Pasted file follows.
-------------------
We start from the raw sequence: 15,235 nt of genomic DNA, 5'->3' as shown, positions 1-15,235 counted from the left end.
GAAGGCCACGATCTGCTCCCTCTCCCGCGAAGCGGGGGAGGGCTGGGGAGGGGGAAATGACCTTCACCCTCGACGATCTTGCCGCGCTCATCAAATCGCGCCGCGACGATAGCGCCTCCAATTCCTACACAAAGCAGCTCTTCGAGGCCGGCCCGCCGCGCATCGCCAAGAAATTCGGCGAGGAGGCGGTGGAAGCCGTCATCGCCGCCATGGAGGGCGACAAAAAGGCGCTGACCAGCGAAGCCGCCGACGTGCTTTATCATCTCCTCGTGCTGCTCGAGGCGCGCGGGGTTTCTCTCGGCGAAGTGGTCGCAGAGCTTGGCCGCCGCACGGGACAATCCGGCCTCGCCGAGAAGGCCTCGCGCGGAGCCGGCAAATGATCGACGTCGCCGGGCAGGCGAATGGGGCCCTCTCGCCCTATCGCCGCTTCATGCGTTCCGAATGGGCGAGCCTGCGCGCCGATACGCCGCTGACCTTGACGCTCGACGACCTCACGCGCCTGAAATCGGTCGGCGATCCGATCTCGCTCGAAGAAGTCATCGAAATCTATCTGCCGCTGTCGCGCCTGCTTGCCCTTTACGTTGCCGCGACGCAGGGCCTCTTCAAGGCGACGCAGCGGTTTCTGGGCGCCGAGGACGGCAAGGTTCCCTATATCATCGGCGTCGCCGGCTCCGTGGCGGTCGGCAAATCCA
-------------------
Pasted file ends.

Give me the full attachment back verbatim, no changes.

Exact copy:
We start from the raw sequence: 15,235 nt of genomic DNA, 5'->3' as shown, positions 1-15,235 counted from the left end.
GAAGGCCACGATCTGCTCCCTCTCCCGCGAAGCGGGGGAGGGCTGGGGAGGGGGAAATGACCTTCACCCTCGACGATCTTGCCGCGCTCATCAAATCGCGCCGCGACGATAGCGCCTCCAATTCCTACACAAAGCAGCTCTTCGAGGCCGGCCCGCCGCGCATCGCCAAGAAATTCGGCGAGGAGGCGGTGGAAGCCGTCATCGCCGCCATGGAGGGCGACAAAAAGGCGCTGACCAGCGAAGCCGCCGACGTGCTTTATCATCTCCTCGTGCTGCTCGAGGCGCGCGGGGTTTCTCTCGGCGAAGTGGTCGCAGAGCTTGGCCGCCGCACGGGACAATCCGGCCTCGCCGAGAAGGCCTCGCGCGGAGCCGGCAAATGATCGACGTCGCCGGGCAGGCGAATGGGGCCCTCTCGCCCTATCGCCGCTTCATGCGTTCCGAATGGGCGAGCCTGCGCGCCGATACGCCGCTGACCTTGACGCTCGACGACCTCACGCGCCTGAAATCGGTCGGCGATCCGATCTCGCTCGAAGAAGTCATCGAAATCTATCTGCCGCTGTCGCGCCTGCTTGCCCTTTACGTTGCCGCGACGCAGGGCCTCTTCAAGGCGACGCAGCGGTTTCTGGGCGCCGAGGACGGCAAGGTTCCCTATATCATCGGCGTCGCCGGCTCCGTGGCGGTCGGCAAATCCA